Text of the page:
The future of the relationship between Canada and China is back in the news — but what does that mean for Canadian researchers who have been warned about too-close ties to Beijing?
The release of Michael Kovrig and Michael Spavor and the resolution of the U.S.-based case against Huawei executive Meng Wanzhou has resolved one tension point between Canada and the emerging super power.
In this webinar, we will explore how international research partnerships have become tangled in the complex web of national security and economic competitiveness. We will ask Canadian academics who have done work with China and who those who understand the Canada-China relationship to share their insights and thoughts on what comes next when academic and geopolitics collide. The session will operate under Chatham House Rules to allow for frank, open discussion.
The panel will explore the ramifications of an outreach program launched by the Canadian Security Intelligence Service in April 2020.
At the time, CSIS warned Canadian universities and researchers to be on alert for international espionage and foreign interference targeting their research and data— from partnerships that could compromise intellectual property to the possible presence of foreign agents in labs. CSIS then identified research areas that may be considered sensitive or dual-use, which included quantum computing, advanced electronics and engineering, vaccines, chemistry and artificial intelligence.
In May 2021, Alberta ordered its four major universities to suspend the pursuit of any new or renewed partnerships linked to China. It also asked them to undertake a thorough review of their institutions’ relationships with any potentially linked entities.
In July 2021, the Canadian government rolled out new national security guidelines for research partnerships and risk assessment protocols for universities applying for additional funding through the Natural Sciences and Engineering Research Council of Canada (NSERC) Alliance Grants Program.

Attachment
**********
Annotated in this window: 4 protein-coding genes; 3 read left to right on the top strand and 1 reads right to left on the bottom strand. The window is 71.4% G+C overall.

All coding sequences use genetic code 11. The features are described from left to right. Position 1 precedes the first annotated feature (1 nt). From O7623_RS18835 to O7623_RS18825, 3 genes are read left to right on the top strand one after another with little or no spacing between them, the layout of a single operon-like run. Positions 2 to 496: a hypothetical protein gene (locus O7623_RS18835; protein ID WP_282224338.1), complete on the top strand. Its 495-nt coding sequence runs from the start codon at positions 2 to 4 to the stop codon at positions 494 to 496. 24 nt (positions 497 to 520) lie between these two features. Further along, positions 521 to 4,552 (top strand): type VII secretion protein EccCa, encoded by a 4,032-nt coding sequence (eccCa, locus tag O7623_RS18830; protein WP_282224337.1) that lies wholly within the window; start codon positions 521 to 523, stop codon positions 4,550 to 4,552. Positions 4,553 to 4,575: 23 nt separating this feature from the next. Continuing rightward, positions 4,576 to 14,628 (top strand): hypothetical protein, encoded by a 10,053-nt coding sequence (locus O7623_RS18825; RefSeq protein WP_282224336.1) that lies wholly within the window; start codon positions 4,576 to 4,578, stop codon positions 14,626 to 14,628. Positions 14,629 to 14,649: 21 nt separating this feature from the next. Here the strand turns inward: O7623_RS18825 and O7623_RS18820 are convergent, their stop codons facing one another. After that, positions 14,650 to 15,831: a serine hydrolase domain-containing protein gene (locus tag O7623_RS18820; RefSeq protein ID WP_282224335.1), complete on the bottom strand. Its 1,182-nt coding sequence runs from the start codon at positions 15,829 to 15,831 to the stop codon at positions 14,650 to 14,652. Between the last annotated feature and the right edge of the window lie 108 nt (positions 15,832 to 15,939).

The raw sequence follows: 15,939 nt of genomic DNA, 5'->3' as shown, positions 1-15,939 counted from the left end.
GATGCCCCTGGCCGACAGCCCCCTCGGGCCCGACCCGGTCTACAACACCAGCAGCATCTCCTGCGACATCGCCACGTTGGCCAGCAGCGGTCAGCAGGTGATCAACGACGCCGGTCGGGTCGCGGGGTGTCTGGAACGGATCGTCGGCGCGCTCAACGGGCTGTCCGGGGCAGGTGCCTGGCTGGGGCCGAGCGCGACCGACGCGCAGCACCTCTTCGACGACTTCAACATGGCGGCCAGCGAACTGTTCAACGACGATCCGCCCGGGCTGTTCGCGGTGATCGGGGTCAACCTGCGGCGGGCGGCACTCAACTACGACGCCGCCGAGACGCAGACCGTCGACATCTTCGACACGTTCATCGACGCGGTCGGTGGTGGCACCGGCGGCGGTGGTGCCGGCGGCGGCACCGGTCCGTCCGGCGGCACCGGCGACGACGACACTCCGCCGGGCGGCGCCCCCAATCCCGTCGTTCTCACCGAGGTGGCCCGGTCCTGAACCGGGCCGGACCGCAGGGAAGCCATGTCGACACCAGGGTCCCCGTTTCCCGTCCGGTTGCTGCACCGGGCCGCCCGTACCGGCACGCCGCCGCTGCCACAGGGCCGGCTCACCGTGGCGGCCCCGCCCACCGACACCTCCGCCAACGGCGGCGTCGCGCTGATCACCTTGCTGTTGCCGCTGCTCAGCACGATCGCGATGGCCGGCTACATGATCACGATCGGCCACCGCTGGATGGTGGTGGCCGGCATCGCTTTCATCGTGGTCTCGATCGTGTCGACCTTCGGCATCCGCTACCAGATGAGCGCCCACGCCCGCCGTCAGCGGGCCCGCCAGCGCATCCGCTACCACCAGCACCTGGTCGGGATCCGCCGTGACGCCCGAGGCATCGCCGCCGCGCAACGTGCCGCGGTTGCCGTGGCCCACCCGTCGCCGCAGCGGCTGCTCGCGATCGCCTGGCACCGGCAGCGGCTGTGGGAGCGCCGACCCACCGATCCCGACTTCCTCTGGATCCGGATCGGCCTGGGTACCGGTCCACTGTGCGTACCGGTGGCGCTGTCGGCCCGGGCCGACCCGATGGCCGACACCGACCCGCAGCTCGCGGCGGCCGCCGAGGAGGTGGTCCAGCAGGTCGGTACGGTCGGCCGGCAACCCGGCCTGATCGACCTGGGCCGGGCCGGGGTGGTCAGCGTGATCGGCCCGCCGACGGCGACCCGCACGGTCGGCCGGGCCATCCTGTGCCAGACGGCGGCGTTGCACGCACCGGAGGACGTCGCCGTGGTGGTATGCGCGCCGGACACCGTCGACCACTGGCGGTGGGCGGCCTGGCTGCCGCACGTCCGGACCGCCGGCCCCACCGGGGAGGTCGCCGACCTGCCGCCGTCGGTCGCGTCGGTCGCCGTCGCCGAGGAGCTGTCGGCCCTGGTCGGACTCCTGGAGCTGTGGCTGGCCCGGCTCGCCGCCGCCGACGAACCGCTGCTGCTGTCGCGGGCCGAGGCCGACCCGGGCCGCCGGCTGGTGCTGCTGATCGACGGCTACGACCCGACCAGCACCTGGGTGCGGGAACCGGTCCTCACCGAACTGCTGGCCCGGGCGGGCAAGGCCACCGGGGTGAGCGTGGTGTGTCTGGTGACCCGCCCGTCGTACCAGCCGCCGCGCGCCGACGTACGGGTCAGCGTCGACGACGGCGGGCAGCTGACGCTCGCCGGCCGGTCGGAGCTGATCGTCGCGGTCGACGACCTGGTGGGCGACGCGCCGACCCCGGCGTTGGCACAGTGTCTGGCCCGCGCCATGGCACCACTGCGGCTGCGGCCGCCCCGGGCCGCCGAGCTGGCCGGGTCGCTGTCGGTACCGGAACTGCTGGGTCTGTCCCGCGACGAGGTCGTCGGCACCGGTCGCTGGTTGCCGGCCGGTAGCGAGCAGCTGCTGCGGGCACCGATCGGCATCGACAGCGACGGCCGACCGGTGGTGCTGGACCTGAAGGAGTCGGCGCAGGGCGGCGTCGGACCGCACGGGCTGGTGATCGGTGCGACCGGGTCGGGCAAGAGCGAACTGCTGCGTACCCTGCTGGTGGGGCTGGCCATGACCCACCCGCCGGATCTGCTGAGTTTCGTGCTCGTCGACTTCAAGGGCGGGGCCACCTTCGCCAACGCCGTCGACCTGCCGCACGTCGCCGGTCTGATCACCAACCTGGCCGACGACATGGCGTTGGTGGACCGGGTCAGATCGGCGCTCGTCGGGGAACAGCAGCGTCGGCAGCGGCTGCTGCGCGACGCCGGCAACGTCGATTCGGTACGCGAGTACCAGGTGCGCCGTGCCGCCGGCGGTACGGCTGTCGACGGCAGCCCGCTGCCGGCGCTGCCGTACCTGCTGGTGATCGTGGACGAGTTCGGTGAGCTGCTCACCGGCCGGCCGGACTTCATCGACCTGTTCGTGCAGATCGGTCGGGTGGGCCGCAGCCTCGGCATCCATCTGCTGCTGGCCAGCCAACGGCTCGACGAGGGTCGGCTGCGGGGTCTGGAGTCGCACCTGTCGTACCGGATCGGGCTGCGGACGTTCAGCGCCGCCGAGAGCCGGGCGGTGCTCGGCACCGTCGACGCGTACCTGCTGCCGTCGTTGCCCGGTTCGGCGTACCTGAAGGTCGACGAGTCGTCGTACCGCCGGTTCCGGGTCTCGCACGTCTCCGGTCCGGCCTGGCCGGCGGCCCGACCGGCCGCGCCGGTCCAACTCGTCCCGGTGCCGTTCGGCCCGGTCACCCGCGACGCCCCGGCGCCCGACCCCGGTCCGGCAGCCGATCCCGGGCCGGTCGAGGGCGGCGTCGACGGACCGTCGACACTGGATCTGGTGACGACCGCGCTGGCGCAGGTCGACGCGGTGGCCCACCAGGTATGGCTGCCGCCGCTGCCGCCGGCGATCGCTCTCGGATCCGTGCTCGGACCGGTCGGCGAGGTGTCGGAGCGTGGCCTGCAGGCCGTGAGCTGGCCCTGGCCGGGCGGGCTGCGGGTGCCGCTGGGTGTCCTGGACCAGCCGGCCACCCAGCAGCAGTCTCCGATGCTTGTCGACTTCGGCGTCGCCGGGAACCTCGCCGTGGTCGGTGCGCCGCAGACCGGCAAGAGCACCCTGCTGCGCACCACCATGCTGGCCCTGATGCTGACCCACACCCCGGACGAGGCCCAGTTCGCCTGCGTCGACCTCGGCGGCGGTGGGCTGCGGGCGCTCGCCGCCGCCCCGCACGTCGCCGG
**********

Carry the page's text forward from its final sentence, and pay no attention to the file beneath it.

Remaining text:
The actions by CSIS and Canadian governments have raised important questions about academic freedom, openness and competitiveness. They have also prompted examination of the effects on the private sector, which relies on public-private collaboration to fuel innovation and growth.
Supporters of academic freedom are worrying about the effect of undermining legitimate partnerships as well as an open and collaborative research environment. However, there are growing concerns and calls for developing a new strategy for securing national research.
- Jie Cheng (Associate Professor, Peter A. Allard School of Law, UBC)
- Paul Evans (Professor, School of Public Policy and Global Affairs, UBC)
- Gordon Houlden (Director Emeritus, the China Institute and Professor, Alberta School of Business at the University of Alberta)
- Christopher Parsons (Senior Research Associate, Citizen Lab)
- Victor V. Ramraj (University of Victoria, Centre for Asia-Pacific Initiatives)
- Ron Hoffman (Invest Alberta)
- How has the release of the “two Michaels” and the return of Meng Wanzhou affected the Canada-China relationship?
- Is national security a threat to academic freedom or vice versa?
- How do we strike the right balance between Canada’s national security obligations and the needs of researchers to engage with partners around the world?
- Can academic research and international collaboration be conducted outside of geopolitical considerations?
- Are there other examples we can learn from? Other successful collaborations by academics while national geopolitics would suggest otherwise?
- Are there “best practices” for universities and researchers who conduct research partnerships with the private sector and international partners to follow?
Hosted by the Centre for Business Law, McMillan LLP, Centre for Asia-Pacific Initiatives & China Institute.
This event qualifies for 1.5 CPD credits.
- Centre for Business Law
- Continuing Professional Development